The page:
Java Polymorphism Example

This example demonstrates the usage of polymorphism in Java programming language

What is Polymorphism

The term Polymorphism comes from the Greek language, and means “many forms”. Polymorphism in Java allows subclasses of a class to define their own unique behaviors and yet share some of the same functionality of the parent class. I’m going to discuss polymorphism from the point of view of inheritance where multiple methods, all with the same name, have slightly different functionality. This technique is also called method overriding.

Polymorphism is one of the four major concepts behind object-oriented programming (OOP). OOP questions are very common on job interviews, so you may expect questions about polymorphism on your next Java job interview.




Java Polymorphism Example

In this example we will create 3 classes to demonstrate polymorphism and one class to test the concept. Our superclass is called Animal. The successors of the animal class are Dog and Cat classes. Those are animals too, right? That’s what polymorphism is about – you have many forms of the same object with slightly different behaviour. To demonstrate this we will will use a method called makeSound() and override the output of this method in the successor classes.

Java polymorphism example

Java polymorphism example

The generalized animal class will output some abstract text when we call the makeSound() method:

package net.javatutorial;

public class Animal {
	
	public void makeSound() {
		System.out.println("the animal makes sounds");
	}

}

The Dog class, which extends Animal will produce slightly different result – the dog will bark. To achieve this we extend the Animal class and override the makeSound() method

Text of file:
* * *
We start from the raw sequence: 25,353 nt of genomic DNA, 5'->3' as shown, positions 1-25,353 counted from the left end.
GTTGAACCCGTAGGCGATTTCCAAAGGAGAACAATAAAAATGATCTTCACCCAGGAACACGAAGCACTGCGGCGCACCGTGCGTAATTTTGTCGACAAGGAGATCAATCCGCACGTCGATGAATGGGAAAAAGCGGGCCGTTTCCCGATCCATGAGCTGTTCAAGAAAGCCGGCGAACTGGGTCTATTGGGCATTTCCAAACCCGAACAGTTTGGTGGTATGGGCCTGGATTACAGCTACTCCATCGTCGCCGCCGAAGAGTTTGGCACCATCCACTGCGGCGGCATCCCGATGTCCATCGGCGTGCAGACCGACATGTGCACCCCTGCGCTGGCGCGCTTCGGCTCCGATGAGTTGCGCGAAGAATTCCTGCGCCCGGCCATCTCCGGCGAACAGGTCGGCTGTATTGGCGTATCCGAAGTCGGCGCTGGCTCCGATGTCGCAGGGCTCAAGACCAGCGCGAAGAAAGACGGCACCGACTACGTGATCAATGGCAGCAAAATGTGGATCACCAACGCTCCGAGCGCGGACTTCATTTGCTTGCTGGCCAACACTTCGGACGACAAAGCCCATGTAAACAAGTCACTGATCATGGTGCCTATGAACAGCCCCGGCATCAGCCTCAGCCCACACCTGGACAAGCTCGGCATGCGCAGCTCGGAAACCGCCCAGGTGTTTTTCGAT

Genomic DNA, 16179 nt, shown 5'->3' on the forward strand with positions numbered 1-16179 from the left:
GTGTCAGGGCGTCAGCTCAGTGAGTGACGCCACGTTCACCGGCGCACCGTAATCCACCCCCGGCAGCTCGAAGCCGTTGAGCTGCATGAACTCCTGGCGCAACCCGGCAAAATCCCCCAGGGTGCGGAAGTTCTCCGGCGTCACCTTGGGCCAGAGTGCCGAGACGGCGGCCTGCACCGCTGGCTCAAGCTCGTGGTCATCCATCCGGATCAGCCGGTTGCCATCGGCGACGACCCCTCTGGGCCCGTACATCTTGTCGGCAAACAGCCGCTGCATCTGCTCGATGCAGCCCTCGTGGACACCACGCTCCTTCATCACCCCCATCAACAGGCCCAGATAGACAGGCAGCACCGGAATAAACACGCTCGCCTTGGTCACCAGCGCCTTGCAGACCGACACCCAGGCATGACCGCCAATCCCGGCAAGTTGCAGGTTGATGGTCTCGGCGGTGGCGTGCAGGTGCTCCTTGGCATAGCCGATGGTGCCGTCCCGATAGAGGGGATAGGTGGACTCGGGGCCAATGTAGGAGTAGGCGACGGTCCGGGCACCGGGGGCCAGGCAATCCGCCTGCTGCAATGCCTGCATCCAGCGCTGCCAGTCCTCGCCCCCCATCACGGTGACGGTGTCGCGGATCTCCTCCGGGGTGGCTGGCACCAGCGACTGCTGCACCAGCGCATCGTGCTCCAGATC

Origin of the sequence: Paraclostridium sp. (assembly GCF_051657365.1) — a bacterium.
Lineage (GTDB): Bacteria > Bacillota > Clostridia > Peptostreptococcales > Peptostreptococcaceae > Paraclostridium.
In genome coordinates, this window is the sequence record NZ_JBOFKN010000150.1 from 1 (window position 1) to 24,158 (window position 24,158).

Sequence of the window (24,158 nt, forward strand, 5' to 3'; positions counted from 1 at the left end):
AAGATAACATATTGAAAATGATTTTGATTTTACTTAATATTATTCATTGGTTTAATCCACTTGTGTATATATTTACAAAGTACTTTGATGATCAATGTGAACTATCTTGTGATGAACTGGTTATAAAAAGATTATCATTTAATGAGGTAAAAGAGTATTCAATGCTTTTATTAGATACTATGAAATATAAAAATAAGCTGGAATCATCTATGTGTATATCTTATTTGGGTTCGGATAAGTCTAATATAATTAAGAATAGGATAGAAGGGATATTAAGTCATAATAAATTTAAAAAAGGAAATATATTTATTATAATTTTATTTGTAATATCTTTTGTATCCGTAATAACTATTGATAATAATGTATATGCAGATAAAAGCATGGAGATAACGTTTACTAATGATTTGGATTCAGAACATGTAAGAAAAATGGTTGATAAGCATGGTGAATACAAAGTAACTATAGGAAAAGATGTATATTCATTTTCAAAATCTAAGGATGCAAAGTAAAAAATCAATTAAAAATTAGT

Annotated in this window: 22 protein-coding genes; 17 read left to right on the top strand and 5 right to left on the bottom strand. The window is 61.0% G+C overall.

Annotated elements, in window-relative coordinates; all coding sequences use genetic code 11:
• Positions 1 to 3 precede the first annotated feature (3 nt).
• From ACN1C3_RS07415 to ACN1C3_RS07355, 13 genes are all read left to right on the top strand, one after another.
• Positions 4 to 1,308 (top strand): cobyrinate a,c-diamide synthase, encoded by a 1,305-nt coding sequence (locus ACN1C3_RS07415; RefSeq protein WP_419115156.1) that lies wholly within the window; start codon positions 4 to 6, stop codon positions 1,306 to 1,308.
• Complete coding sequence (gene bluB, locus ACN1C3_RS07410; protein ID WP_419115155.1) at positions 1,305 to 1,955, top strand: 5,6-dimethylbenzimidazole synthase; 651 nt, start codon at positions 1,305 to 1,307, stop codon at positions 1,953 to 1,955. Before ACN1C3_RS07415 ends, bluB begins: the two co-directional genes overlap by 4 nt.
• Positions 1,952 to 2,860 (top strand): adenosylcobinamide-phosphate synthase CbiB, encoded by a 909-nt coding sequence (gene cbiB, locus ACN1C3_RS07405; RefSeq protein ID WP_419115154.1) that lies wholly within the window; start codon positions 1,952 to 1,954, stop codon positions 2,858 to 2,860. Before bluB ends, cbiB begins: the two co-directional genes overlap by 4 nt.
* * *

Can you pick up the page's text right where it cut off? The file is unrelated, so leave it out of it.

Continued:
package net.javatutorial;

public class Dog extends Animal{
	
	@Override
	public void makeSound() {
		System.out.println("the dog barks");
	}

}

Obviously we have to do the same to our Cat class to make the cat meow.

package net.javatutorial;

public class Cat extends Animal {
	
	@Override
	public void makeSound() {
		System.out.println("the cat meows");
	}

}

Finally lets test our creation.

package net.javatutorial;

public class PolymorphismExample {
	
	public static void main(String[] args) {
		Animal animal = new Animal();
		animal.makeSound();
		Dog dog = new Dog();
		dog.makeSound();
		animal = new Cat();
		animal.makeSound();
	}

}

First we create a general Animal object and call the makeSound() method. We do the same for a newly created Dog object. Now note the call to animal = new Cat() –  we assign a new Cat object to an Animal object. Cats are animals, remember? So, we can always do this:

Animal animal = new Cat();

By calling the makeSound() method of this object will actually call the overridden makeSound() method in the Cat class.

Finally, here is the output of the program

the animal makes sounds
the dog barks
the cat meows

 

References

Official Oracle polymorphism example

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